Thursday, April 28, 2011
My friend (and motorcycle/moped sensei) Barry dropped by the other day with this inexpensive cruiser on which he'd mounted a bolt-on 49cc engine kit. I took it for a ride, and frankly I was surprised at the performance. The engine is a simple 2-stroke affair that delivers power to the rear wheel via a sprocket that clamps on to the left side of the wheel. There's a sharp looking fuel tank, a twist throttle, and a left hand clutch lever, just like the big bikes.
Performance is surprisingly zippy. You start the engine in traditional moped style by pulling in the clutch and pedaling up to speed. Braking on this particular bike is done via the coaster brake, but I'd add a front caliper brake if it were my bike.
Barry tells me the supplier of these engines also has a kit that uses a freewheeling front crank and a jackshaft to route power through the crank. This allows the engine to take advantage of the bike's derailleur or hub transmission, meaning you can have a 50cc moped with a 16 speed (or more) transmission. I'm not saying this will make a bicycle into a TT competitor, but it would be interesting to see exactly how fast such a bike could be made to go. And you know, I think Barry has some cans of Nitrotoluene-spiked 2-stroke racing oil in his garage...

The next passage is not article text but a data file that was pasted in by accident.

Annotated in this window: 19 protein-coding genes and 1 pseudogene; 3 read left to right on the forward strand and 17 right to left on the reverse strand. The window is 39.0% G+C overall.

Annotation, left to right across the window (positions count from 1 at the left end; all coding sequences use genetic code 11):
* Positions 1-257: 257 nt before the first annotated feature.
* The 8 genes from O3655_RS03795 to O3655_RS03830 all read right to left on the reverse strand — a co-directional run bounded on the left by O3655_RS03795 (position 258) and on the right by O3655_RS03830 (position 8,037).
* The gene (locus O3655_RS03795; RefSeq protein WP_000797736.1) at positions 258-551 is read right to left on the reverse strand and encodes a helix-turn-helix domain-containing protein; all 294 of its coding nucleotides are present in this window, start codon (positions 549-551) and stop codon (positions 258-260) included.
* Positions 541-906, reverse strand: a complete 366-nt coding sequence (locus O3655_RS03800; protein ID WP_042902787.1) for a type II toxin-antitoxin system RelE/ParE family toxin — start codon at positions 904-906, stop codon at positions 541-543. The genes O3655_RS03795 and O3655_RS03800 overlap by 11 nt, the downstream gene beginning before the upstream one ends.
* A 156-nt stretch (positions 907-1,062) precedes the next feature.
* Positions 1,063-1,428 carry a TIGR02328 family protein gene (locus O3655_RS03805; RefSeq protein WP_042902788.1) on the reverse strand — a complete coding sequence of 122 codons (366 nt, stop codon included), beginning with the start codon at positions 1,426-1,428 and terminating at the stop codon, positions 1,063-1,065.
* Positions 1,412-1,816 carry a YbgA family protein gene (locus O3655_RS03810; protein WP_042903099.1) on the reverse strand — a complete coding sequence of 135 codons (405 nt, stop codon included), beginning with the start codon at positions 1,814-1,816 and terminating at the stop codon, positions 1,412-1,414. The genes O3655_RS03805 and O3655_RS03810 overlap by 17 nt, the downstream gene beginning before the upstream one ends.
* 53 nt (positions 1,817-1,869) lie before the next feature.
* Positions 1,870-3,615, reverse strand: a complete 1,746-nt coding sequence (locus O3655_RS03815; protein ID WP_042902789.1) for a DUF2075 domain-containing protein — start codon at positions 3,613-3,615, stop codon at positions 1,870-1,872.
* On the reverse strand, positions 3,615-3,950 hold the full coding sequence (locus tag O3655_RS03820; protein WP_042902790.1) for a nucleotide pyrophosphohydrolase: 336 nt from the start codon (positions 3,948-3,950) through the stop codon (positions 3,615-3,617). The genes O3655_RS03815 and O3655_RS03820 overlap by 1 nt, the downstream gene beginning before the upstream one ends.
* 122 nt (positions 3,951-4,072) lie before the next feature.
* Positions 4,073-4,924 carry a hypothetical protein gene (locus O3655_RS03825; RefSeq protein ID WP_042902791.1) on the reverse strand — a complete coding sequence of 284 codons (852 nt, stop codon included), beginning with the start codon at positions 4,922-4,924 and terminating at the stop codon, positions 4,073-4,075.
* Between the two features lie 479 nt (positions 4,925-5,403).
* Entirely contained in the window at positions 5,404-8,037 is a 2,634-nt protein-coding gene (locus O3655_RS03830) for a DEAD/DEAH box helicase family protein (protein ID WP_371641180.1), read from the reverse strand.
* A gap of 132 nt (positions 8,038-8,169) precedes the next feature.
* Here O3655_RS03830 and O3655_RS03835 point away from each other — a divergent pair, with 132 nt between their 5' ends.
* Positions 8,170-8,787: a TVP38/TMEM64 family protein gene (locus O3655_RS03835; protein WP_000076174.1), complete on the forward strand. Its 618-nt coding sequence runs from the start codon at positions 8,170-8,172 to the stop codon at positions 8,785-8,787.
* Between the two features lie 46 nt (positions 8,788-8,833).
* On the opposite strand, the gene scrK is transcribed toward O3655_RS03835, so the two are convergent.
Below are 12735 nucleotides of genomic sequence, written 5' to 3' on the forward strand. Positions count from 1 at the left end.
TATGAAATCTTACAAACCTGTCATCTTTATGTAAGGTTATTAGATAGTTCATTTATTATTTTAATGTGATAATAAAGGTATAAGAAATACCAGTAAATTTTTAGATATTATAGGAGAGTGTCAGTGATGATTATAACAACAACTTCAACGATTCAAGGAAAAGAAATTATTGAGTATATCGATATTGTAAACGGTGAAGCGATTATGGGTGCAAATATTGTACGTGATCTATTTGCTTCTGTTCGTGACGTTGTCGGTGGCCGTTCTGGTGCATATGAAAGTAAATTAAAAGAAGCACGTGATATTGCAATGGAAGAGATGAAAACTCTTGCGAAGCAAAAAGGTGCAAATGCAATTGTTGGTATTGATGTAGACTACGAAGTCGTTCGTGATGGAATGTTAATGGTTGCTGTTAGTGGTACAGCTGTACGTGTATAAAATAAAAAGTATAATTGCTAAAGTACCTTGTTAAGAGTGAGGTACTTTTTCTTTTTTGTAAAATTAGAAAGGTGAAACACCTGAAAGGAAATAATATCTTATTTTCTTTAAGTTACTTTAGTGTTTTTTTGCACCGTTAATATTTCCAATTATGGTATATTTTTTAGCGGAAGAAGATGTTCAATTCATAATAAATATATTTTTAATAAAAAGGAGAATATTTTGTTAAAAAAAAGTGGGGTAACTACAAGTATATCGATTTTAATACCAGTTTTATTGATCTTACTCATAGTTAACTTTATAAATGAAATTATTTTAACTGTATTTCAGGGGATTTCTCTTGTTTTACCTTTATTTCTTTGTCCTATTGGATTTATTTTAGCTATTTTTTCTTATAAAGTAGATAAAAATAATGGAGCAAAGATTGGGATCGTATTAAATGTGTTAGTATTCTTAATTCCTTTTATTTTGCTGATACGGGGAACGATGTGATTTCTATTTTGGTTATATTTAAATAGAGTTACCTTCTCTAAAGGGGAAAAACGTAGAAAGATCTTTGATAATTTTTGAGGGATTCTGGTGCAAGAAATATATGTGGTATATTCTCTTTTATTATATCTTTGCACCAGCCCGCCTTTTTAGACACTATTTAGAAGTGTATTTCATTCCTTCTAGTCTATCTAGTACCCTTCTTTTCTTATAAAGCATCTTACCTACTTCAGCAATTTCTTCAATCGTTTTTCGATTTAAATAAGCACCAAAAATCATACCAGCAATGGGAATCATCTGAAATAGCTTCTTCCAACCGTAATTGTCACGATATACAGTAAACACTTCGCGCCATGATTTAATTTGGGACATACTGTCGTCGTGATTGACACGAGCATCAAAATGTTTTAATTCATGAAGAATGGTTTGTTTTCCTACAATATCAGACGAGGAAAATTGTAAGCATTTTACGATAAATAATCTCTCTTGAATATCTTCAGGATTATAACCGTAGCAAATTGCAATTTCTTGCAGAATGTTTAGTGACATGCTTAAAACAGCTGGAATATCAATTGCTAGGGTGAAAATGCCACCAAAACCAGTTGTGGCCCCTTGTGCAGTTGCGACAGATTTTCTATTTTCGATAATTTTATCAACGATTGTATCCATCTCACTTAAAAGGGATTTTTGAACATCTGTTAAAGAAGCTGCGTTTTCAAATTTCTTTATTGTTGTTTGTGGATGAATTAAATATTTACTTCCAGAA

I don't have a suitable bike to bolt one of these kits on at the moment, but I think I'm going to keep my eyes open for a large cruiser frame- and maybe a 5 or 7 speed rear hub, too.
Posted by michael edelman at 5:56 PM